Block H by Kohn Pedersen Fox

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Block H by Kohn Pedersen Fox

Skyscrapers in Seoul: here's yet another skyscraper proposal for the architectural zoo that is the Yongsan International Business District of Seoul - this time a 385-metre-high tower by architects Kohn Pedersen Fox with a vertiginous swimming pool sticking out two thirds of the way up.

Block H by Kohn Pedersen Fox

Block H will be located in the northeast corner of the fast-growing commercial district that was masterplanned by Daniel Libeskind, where fifteen other architects have also been commissioned by South Korean developer DreamHub to design landmark towers.

Block H by Kohn Pedersen Fox

The body of the tower will be split into three wings, with floors that gradually step inwards to create rooftop gardens for the apartments and five star hotel housed inside.

Block H by Kohn Pedersen Fox

The swimming pool is to be located on the roof of one of these wings and will cantilever precariously over the edge.

Block H by Kohn Pedersen Fox

Other proposals we've featured from the district include a 620-metre-tall skyscraper by Renzo Piano, an apartment block shaped like a hash symbol by BIG and a faceted tower by SOM.

Block H by Kohn Pedersen Fox

See all of our stories about the district here and see images of each project in our special slideshow feature.

Block H by Kohn Pedersen Fox

See all our stories about skyscrapers »

Here's a press release from KPF:


KPF Designs Iconic Tower for Yongsan IBD

385-meter building will include 5-star hotel and high-end residences

International architecture firm Kohn Pedersen Fox Associates (KPF) is pleased to present its design for Block H of the Yongsan International Business District (YIBD) in Seoul. The goal of YIBD is to create a new symbol for the 21st Century city; a new urban center in Seoul for international business, living, entertainment, and shopping. YIBD will lead the world in innovative design, maximizing the site potential and taking advantage of connections made to its urban and natural assets. The master plan, created by Studio Daniel Libeskind, is a dynamic urban environment containing contributions from 19 different architects practicing in diverse locations around the globe.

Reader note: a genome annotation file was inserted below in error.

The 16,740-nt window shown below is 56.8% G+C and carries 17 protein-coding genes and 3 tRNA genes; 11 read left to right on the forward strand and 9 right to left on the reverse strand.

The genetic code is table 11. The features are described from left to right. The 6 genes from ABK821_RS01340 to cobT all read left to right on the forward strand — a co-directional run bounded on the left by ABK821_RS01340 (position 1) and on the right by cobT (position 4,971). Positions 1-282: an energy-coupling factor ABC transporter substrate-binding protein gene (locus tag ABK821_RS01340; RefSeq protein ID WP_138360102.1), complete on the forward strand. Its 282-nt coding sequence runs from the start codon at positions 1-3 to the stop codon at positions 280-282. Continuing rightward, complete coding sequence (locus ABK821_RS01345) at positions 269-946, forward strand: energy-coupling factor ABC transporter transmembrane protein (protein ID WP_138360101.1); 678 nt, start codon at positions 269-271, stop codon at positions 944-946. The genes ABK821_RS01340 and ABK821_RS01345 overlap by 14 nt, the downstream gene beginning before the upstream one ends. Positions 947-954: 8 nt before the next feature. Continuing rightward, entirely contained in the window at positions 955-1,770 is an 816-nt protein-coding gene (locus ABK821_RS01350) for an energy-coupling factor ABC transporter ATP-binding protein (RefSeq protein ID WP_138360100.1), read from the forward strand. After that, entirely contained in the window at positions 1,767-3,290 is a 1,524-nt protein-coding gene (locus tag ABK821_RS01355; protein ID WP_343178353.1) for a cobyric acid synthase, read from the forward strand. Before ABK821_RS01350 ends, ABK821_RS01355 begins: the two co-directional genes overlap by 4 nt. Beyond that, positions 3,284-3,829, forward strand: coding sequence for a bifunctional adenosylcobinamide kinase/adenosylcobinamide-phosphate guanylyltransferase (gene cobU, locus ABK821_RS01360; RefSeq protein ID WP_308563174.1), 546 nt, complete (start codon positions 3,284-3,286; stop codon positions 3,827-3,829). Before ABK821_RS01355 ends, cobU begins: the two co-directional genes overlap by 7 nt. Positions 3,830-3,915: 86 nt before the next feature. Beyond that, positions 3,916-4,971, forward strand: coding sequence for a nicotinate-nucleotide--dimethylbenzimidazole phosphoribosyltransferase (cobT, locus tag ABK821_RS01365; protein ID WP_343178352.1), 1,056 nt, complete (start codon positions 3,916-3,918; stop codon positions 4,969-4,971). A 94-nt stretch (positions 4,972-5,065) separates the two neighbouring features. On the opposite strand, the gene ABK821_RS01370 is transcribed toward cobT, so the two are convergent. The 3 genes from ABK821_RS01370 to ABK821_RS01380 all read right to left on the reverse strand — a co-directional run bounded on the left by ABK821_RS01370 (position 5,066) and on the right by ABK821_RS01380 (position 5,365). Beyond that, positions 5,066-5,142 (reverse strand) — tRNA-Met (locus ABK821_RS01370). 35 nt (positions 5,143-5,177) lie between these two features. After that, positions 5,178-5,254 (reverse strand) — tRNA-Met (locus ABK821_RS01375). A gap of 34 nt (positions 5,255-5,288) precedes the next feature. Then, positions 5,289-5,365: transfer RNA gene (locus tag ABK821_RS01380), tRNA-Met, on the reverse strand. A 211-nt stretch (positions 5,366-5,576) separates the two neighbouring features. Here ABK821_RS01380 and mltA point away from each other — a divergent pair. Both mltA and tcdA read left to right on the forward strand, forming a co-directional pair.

Scheduled for completion in 2016, Block H consists of a luxury 5-Star hotel and high-end serviced residential building containing 167,225 square meters of space. The 385-meter-tall tower sits on a 14,600-square-meter parcel of land on the northeastern border of the YIBD, achieving an FAR of 11.4%. KPF’s building is situated in a way that seeks to mediate the extreme height (665m) of the landmark office tower to the northwest, and transition this height to the lower scale of the residential blocks beyond. KPF sought to intensify the social aspect of the street through a distinct urban landscape and diverse program at the lower levels of the building.

Block H by Kohn Pedersen Fox

According to KPF Design Principal, Trent Tesch, “Our goal for this project is to establish and make connections to street life, the new city of Yongsan, and to the larger context of Seoul. We do this through a thoughtful approach to the building's program, position, and character.”

Fundamental to the logic of the unique shape of the design is the idea that the building is comprised of apartments and hotel rooms that demand ample natural light, dramatic views, and maximum privacy. These three internal parameters have shaped the DNA of the Architecture. Like an organic system that seeks equilibrium with nature, the design grows outward from the center, towards views and light, into three distinct “wings.” The three wings guarantee that the residential apartments will have a major corner view from the living space, while maximizing its privacy from the adjacent unit. Unlike most “Y” type high-rise towers, the design “steps” each wing asymmetrically so there is a low-wing, a mid-wing and a high-wing. The building is carefully oriented to increase views to the Han River to the south (low-wing), the Yongsan Park to the east (mid-wing), and the Nam-San historic district and adjacent landmark tower to the north (high-wing).

Block H by Kohn Pedersen Fox

KPF Managing Principal, Richard Nemeth adds, “As demonstrated by this futuristic new city center, Seoul is one of the leading innovative Architectural Arenas in Asia, and we are proud to design the hospitality component of it. We hope that it will successfully bridge the high speed rail network with the commercial components to invigorate the master plan.”